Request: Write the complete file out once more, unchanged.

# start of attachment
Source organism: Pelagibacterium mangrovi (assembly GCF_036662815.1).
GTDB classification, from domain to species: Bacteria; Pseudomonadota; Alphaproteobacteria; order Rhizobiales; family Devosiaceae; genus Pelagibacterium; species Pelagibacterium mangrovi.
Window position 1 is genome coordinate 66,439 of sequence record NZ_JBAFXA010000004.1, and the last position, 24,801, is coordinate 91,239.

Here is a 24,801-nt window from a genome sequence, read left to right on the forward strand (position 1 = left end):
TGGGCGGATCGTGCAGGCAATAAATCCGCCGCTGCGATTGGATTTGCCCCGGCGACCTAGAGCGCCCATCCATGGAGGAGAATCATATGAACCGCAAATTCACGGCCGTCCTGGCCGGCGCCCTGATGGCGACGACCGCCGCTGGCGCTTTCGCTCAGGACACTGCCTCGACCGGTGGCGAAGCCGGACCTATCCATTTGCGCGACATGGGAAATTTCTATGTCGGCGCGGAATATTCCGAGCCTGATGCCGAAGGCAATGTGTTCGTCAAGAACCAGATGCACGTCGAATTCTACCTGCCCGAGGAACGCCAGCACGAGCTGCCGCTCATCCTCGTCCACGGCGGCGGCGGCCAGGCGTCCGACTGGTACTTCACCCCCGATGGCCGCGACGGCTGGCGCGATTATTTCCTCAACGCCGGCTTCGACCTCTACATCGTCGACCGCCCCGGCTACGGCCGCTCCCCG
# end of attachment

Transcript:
Source organism: Pelagibacterium mangrovi (assembly GCF_036662815.1).
GTDB classification, from domain to species: Bacteria; Pseudomonadota; Alphaproteobacteria; order Rhizobiales; family Devosiaceae; genus Pelagibacterium; species Pelagibacterium mangrovi.
Window position 1 is genome coordinate 66,439 of sequence record NZ_JBAFXA010000004.1, and the last position, 24,801, is coordinate 91,239.

Here is a 24,801-nt window from a genome sequence, read left to right on the forward strand (position 1 = left end):
TGGGCGGATCGTGCAGGCAATAAATCCGCCGCTGCGATTGGATTTGCCCCGGCGACCTAGAGCGCCCATCCATGGAGGAGAATCATATGAACCGCAAATTCACGGCCGTCCTGGCCGGCGCCCTGATGGCGACGACCGCCGCTGGCGCTTTCGCTCAGGACACTGCCTCGACCGGTGGCGAAGCCGGACCTATCCATTTGCGCGACATGGGAAATTTCTATGTCGGCGCGGAATATTCCGAGCCTGATGCCGAAGGCAATGTGTTCGTCAAGAACCAGATGCACGTCGAATTCTACCTGCCCGAGGAACGCCAGCACGAGCTGCCGCTCATCCTCGTCCACGGCGGCGGCGGCCAGGCGTCCGACTGGTACTTCACCCCCGATGGCCGCGACGGCTGGCGCGATTATTTCCTCAACGCCGGCTTCGACCTCTACATCGTCGACCGCCCCGGCTACGGCCGCTCCCCG